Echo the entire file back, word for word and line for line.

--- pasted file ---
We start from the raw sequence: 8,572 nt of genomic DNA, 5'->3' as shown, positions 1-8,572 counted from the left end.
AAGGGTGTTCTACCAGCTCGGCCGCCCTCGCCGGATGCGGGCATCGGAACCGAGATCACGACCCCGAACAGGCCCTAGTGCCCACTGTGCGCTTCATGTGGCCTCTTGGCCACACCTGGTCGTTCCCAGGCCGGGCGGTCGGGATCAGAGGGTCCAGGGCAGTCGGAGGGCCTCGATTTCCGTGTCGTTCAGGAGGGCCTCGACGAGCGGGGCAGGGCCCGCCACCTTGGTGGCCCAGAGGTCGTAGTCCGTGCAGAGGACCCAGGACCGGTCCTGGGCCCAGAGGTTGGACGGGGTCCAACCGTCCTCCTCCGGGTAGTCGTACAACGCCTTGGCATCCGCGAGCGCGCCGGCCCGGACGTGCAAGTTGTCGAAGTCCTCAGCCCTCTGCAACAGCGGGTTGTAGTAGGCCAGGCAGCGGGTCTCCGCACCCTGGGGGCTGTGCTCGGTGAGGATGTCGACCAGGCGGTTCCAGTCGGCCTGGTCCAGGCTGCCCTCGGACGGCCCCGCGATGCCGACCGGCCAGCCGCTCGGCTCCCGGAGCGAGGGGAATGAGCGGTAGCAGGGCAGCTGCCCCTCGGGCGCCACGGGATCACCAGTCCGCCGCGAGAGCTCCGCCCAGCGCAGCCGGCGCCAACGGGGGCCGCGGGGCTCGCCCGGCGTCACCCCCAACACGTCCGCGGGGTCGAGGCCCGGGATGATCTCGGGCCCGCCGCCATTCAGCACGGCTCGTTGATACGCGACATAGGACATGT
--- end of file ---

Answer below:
We start from the raw sequence: 8,572 nt of genomic DNA, 5'->3' as shown, positions 1-8,572 counted from the left end.
AAGGGTGTTCTACCAGCTCGGCCGCCCTCGCCGGATGCGGGCATCGGAACCGAGATCACGACCCCGAACAGGCCCTAGTGCCCACTGTGCGCTTCATGTGGCCTCTTGGCCACACCTGGTCGTTCCCAGGCCGGGCGGTCGGGATCAGAGGGTCCAGGGCAGTCGGAGGGCCTCGATTTCCGTGTCGTTCAGGAGGGCCTCGACGAGCGGGGCAGGGCCCGCCACCTTGGTGGCCCAGAGGTCGTAGTCCGTGCAGAGGACCCAGGACCGGTCCTGGGCCCAGAGGTTGGACGGGGTCCAACCGTCCTCCTCCGGGTAGTCGTACAACGCCTTGGCATCCGCGAGCGCGCCGGCCCGGACGTGCAAGTTGTCGAAGTCCTCAGCCCTCTGCAACAGCGGGTTGTAGTAGGCCAGGCAGCGGGTCTCCGCACCCTGGGGGCTGTGCTCGGTGAGGATGTCGACCAGGCGGTTCCAGTCGGCCTGGTCCAGGCTGCCCTCGGACGGCCCCGCGATGCCGACCGGCCAGCCGCTCGGCTCCCGGAGCGAGGGGAATGAGCGGTAGCAGGGCAGCTGCCCCTCGGGCGCCACGGGATCACCAGTCCGCCGCGAGAGCTCCGCCCAGCGCAGCCGGCGCCAACGGGGGCCGCGGGGCTCGCCCGGCGTCACCCCCAACACGTCCGCGGGGTCGAGGCCCGGGATGATCTCGGGCCCGCCGCCATTCAGCACGGCTCGTTGATACGCGACATAGGACATGT